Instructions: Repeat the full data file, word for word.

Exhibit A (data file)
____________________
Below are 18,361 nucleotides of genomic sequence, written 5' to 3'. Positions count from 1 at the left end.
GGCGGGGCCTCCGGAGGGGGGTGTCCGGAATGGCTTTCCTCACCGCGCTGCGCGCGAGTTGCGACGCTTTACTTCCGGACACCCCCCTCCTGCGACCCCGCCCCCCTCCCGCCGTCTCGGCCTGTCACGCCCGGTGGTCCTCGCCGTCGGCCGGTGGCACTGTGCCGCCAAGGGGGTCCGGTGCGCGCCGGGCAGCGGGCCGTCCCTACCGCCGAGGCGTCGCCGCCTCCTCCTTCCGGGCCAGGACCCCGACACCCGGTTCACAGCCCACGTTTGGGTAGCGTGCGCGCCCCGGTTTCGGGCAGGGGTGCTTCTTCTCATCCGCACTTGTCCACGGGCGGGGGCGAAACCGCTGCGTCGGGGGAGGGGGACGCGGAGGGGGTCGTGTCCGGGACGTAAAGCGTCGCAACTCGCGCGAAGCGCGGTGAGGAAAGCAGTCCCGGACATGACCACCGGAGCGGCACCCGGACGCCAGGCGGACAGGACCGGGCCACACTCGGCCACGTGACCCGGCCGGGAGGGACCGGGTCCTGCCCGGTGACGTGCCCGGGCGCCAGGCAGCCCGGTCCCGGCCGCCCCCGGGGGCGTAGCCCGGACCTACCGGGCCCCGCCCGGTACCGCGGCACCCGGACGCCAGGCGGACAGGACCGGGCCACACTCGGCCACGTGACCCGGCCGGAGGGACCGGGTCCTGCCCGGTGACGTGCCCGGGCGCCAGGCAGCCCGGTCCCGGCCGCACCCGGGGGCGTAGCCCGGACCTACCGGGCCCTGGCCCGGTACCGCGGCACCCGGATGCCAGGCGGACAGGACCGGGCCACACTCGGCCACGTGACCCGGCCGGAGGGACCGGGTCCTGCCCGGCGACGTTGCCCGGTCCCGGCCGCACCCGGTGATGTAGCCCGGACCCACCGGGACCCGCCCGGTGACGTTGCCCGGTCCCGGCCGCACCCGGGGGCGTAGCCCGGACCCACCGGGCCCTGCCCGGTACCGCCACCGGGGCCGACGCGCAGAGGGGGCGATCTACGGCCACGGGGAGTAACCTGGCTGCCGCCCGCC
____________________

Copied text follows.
Below are 18,361 nucleotides of genomic sequence, written 5' to 3'. Positions count from 1 at the left end.
GGCGGGGCCTCCGGAGGGGGGTGTCCGGAATGGCTTTCCTCACCGCGCTGCGCGCGAGTTGCGACGCTTTACTTCCGGACACCCCCCTCCTGCGACCCCGCCCCCCTCCCGCCGTCTCGGCCTGTCACGCCCGGTGGTCCTCGCCGTCGGCCGGTGGCACTGTGCCGCCAAGGGGGTCCGGTGCGCGCCGGGCAGCGGGCCGTCCCTACCGCCGAGGCGTCGCCGCCTCCTCCTTCCGGGCCAGGACCCCGACACCCGGTTCACAGCCCACGTTTGGGTAGCGTGCGCGCCCCGGTTTCGGGCAGGGGTGCTTCTTCTCATCCGCACTTGTCCACGGGCGGGGGCGAAACCGCTGCGTCGGGGGAGGGGGACGCGGAGGGGGTCGTGTCCGGGACGTAAAGCGTCGCAACTCGCGCGAAGCGCGGTGAGGAAAGCAGTCCCGGACATGACCACCGGAGCGGCACCCGGACGCCAGGCGGACAGGACCGGGCCACACTCGGCCACGTGACCCGGCCGGGAGGGACCGGGTCCTGCCCGGTGACGTGCCCGGGCGCCAGGCAGCCCGGTCCCGGCCGCCCCCGGGGGCGTAGCCCGGACCTACCGGGCCCCGCCCGGTACCGCGGCACCCGGACGCCAGGCGGACAGGACCGGGCCACACTCGGCCACGTGACCCGGCCGGAGGGACCGGGTCCTGCCCGGTGACGTGCCCGGGCGCCAGGCAGCCCGGTCCCGGCCGCACCCGGGGGCGTAGCCCGGACCTACCGGGCCCTGGCCCGGTACCGCGGCACCCGGATGCCAGGCGGACAGGACCGGGCCACACTCGGCCACGTGACCCGGCCGGAGGGACCGGGTCCTGCCCGGCGACGTTGCCCGGTCCCGGCCGCACCCGGTGATGTAGCCCGGACCCACCGGGACCCGCCCGGTGACGTTGCCCGGTCCCGGCCGCACCCGGGGGCGTAGCCCGGACCCACCGGGCCCTGCCCGGTACCGCCACCGGGGCCGACGCGCAGAGGGGGCGATCTACGGCCACGGGGAGTAACCTGGCTGCCGCCCGCC